Thursday, June 4, 2009

West of the Dunkard Church

On Sunday, early in the morning, a cold front rolled through northern Maryland. With it came rain which gave way to blue, sparkling skies, and cool breezes. The field was Spring in all its glory.

At this time of year, before summer vacations, the park is mostly quiet early in the morning. I decided to ramble across the old Poffenberger farm cornfield, due south from my post at the Philadelphia Brigade Monument. This walk, which is more of a cross-country bushwhack, takes you through a growing forest of trees interrupted every so often by a field of brambles and bushes. In the Fall this overgrown and protected land is home to a flock of wild turkeys and a small herd of deer. About midway from the Philadelphia Monument, you'll come across the recently-opened West Woods Trail, and, if you follow it to the left and rising ground, you will come out at the 125th Pennsylvania and 34th New York Monuments about 100 yards west of the Dunkard Church.

I wanted to capture some views of the part of the woods where the 125th Pennsylvania (XII Corps), 34th New York, and 7th Michigan (II Corps) met Barksdale's Brigade, the 49th Virginia of Early's Brigade, and the 2d South Carolina of Kershaw's Brigade a little after 9 a.m. on September 17.

Click on photo to enlarge.
The view above is that spot. Now it is a cornfield but at the time it was, like the rest of the West Woods, filled with 100 year old oaks and other hardwoods, widely spaced, with little underbrush. The photo, composite of three images stitched together, shows a wide angle view of the south- south west. This is the view the front ranks of the 125th Pennsylvania and the 34th New York would have seen as the 2nd South Carolina approached on the left and the 49th on the right. The 125th Pennsylvania monument is visible on the right.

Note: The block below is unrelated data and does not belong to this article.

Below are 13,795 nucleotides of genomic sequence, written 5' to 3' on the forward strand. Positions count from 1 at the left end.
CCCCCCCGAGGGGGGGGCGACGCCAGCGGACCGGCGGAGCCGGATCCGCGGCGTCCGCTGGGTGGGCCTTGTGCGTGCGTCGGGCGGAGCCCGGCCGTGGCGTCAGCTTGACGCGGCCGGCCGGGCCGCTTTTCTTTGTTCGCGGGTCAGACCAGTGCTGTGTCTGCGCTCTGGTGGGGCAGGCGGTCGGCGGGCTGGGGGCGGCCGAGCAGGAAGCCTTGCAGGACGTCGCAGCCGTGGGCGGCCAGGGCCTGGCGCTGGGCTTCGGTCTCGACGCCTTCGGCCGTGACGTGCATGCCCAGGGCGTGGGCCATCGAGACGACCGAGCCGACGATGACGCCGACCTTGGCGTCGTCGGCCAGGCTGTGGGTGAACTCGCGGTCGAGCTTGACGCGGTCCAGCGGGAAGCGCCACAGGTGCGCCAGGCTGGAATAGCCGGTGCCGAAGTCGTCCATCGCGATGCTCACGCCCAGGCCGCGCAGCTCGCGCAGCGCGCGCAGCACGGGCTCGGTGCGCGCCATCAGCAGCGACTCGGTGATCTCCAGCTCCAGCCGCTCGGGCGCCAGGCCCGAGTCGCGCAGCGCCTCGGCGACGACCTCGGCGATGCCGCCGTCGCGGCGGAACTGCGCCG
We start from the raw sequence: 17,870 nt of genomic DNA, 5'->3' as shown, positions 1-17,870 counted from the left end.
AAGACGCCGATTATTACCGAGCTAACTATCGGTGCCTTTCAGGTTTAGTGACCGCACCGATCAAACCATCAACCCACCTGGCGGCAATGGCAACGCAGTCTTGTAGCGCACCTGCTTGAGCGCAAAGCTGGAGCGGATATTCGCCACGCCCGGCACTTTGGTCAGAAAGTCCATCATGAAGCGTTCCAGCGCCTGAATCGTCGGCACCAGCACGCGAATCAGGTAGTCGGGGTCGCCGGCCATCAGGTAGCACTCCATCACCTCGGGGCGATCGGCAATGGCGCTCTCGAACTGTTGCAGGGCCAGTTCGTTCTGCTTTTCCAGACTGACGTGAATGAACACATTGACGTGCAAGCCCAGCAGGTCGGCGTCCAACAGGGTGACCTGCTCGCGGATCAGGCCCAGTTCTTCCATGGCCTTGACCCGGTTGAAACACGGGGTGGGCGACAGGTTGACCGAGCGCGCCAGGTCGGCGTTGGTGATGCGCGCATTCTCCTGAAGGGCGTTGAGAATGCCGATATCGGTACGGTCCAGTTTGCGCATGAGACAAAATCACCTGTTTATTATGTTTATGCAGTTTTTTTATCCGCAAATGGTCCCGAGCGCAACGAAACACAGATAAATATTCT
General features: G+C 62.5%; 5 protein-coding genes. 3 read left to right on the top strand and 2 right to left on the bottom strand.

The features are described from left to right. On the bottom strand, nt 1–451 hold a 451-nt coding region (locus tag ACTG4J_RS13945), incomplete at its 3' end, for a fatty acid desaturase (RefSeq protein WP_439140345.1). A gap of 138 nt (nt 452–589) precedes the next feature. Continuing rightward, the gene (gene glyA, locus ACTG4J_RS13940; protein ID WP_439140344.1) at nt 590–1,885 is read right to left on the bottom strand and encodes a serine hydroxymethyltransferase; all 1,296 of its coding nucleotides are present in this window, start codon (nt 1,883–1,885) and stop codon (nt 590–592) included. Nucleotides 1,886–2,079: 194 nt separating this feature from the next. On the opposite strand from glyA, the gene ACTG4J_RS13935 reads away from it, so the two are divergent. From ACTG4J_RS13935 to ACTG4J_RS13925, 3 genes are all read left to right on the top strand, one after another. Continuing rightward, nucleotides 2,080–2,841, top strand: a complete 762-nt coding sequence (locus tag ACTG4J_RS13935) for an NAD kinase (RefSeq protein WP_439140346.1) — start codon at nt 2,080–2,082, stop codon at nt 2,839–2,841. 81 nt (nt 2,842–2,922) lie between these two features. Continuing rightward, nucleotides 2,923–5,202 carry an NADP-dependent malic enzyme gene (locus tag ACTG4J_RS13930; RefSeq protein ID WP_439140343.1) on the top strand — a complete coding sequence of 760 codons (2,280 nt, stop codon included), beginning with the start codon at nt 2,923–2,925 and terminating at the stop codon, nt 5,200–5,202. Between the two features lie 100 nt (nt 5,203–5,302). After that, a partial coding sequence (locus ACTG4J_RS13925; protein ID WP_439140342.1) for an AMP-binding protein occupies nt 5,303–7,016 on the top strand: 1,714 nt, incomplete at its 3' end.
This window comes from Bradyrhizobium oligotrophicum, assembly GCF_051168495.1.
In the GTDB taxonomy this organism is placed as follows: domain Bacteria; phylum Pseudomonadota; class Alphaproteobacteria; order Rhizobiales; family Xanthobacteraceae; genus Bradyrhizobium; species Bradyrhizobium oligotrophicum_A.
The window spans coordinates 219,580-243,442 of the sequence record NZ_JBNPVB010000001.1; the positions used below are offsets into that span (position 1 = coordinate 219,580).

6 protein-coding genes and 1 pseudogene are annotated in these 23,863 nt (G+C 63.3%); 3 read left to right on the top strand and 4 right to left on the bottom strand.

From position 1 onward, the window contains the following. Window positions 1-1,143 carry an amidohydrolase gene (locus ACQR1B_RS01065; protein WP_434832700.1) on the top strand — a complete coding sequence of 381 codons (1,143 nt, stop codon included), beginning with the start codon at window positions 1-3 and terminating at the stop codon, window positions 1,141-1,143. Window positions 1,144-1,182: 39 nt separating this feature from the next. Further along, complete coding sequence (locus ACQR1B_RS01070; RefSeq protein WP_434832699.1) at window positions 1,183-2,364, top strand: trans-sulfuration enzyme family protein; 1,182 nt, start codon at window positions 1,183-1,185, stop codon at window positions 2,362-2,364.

Below is the Cope/Carmen map of this part of the field showing the locations of units between 9 a.m. and 9:30 a.m. The photograph above was taken from a point marked on the map below with blue arrows. The topographical lines show that the field falls away in elevation to the west. The woods are bounded by split rail fences which are represented on this map by squiggled lines. The post fences are represented by dots and dashed lines.

Click on map to enlarge.
The view below is the opposite of the images above. The 125th Pennsylvania and 34th New York Monuments are in the center of the frame. The Dunkard Church lies just beyond the tree line slightly to the right of the center of the photo.
Click on photo to enlarge.

Ezra Carmen, chronicles the events in that part of the field: